Tell us a bit about yourself.
I’m 55 and originally from the East End of Glasgow. I came down here at the end of the 1970s to work down the coalmines. I was a bit of a black sheep and I got involved in a gang. Well, where I was from you either joined a gang or you were the victim of one. My mum thought I’d end up doing life or being murdered so she sent me down here to get me away from that.
‘I look at my daughter and feel right proud, and proud of myself too.’
Why do you sell Big Issue North?
I’m struggling at the moment. I have fibromyalgia. My illness means that I feel pain everywhere, from the soles of my feet to the roots of my hair. I find it hard to keep jobs because I have to have long periods of rest.
Don’t you get any kind of benefits?
There’s no help from the benefits. I keep on trying to get disability benefits. You get so thick-skinned about it – getting disbelieved by medical professionals. But I’ve got an official diagnosis now and I’ve just been for a medical. I might pass. I don’t know. I don’t want extra money. As long as I have money for gas and electric, a roof over my head and food for me and my daughter, that’s all I need. I just want them to believe me and to stop sending me on these stupid courses to try and get me into work because I find that really difficult. And to stop sanctioning me because they think I’m not looking for work. I just want the recognition that I am ill.
Do you live with your daughter?
Yes. She’s been in my sole custody since she was seven and she’s 19 now. It was hard being a single parent, but I wouldn’t change it for the world. She’s turned into a lovely young woman. She’s at college studying to be a chef and she’s working in a pub kitchen. I look at her and feel right proud and proud of myself too. I really admire her. She’s really cool.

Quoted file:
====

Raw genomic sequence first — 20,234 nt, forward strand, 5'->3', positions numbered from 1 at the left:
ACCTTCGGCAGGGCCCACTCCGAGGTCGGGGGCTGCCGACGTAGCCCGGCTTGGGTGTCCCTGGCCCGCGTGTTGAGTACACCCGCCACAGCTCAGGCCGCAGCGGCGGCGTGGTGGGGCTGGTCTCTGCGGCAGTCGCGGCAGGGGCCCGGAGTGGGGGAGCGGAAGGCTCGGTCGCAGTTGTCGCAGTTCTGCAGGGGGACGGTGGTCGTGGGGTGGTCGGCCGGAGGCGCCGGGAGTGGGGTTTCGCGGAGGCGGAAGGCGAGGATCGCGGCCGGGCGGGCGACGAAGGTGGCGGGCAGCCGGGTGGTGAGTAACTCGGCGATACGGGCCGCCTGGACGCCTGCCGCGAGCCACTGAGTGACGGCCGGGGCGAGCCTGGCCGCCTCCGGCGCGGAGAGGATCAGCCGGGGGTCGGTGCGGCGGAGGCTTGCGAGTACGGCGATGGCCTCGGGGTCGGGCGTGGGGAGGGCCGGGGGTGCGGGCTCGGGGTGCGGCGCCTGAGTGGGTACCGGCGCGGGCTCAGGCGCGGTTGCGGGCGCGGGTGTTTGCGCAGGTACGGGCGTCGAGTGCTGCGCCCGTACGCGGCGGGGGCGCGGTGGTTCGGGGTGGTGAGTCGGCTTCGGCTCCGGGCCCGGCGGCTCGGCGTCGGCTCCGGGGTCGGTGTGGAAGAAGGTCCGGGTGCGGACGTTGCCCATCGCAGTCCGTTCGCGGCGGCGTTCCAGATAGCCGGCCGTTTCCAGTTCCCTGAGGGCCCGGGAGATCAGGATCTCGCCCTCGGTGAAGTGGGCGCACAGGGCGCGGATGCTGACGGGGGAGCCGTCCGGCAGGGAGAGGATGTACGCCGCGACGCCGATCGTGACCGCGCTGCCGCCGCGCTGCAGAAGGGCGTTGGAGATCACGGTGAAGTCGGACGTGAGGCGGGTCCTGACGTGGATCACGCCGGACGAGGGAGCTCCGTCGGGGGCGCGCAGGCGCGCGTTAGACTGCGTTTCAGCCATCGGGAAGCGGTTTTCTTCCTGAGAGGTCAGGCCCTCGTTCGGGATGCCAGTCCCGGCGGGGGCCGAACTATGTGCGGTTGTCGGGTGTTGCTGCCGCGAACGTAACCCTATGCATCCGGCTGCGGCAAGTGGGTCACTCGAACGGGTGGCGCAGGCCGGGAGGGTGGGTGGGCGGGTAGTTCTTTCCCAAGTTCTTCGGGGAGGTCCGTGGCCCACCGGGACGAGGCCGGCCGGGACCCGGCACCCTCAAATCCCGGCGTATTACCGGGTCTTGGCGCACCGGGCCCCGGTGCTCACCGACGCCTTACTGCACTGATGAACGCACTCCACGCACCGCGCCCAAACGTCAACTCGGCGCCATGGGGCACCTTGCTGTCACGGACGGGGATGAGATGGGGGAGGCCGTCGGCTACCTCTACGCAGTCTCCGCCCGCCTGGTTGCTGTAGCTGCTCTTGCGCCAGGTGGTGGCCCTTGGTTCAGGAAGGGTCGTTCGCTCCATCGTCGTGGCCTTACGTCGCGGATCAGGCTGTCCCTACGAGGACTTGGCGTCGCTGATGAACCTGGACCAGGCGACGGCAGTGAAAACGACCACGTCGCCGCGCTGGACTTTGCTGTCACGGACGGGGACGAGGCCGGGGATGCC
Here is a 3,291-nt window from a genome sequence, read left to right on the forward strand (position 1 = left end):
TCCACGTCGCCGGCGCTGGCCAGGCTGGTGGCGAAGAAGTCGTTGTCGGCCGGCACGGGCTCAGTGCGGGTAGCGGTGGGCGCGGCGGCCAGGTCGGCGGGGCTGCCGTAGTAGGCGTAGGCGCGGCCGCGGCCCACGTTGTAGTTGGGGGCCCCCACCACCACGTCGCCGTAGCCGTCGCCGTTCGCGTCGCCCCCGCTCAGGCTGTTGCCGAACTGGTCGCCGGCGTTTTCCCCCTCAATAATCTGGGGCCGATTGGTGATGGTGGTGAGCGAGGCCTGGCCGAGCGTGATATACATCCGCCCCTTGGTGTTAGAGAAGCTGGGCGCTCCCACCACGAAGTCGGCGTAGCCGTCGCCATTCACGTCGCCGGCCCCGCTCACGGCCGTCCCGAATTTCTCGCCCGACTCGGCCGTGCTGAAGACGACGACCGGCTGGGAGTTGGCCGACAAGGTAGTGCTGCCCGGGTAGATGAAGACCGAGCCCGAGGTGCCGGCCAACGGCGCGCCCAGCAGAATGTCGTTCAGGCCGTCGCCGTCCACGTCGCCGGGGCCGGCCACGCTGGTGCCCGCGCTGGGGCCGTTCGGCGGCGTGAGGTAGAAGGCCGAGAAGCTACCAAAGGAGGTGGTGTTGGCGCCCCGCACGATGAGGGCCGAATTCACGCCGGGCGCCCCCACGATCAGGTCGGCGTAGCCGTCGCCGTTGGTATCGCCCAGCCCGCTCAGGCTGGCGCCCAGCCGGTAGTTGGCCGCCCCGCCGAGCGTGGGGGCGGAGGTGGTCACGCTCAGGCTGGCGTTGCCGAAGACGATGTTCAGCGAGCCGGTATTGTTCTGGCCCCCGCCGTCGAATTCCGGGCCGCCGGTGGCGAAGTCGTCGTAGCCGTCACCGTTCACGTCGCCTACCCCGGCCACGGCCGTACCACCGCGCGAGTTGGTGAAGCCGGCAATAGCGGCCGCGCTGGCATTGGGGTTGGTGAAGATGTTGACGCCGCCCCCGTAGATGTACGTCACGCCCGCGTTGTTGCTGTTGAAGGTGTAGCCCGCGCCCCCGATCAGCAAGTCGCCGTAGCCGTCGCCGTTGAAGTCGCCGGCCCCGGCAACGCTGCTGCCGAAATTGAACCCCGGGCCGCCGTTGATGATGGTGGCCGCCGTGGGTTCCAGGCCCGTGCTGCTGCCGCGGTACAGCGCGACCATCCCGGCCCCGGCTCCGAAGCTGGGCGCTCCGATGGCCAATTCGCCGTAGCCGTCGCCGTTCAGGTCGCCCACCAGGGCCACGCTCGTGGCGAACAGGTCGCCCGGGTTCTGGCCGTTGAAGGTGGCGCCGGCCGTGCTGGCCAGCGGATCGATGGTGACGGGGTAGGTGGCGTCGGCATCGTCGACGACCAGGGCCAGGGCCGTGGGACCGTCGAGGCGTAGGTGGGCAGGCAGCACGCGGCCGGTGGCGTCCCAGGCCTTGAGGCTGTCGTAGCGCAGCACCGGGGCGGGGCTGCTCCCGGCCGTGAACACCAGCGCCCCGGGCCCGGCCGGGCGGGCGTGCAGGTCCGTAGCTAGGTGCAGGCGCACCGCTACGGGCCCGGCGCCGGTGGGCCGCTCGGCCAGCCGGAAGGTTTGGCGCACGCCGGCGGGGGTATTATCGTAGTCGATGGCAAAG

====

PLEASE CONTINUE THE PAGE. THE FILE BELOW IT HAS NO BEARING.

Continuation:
How long have you sold the magazine for?
On and off since 1995. Since I left employment because of my illness. It helps me pay my bills and that. It also helps me with my illness, being out and about. I’ve always loved talking to people, and being at home, I would just focus on the pain. The people here in the Students Union have been great. I recently moved into a ground floor flat and they bought me furniture and a kettle. The kindness of people was really overwhelming. And the staff in the Big Issue North office are absolutely fantastic. They couldn’t do enough for you.
What are your plans for the future?
I don’t know what my plans for the future are but I’m not going to sit back and fade away, I’m not going to give up. I am a positive person. Nothing gets me down, not even this illness. This isn’t going to beat me. Even though there are days when it knocks me for six and I am flat on my back, I bounce back the next day.
What makes you happy?
My daughter, my partner and my grandkids. And Celtic.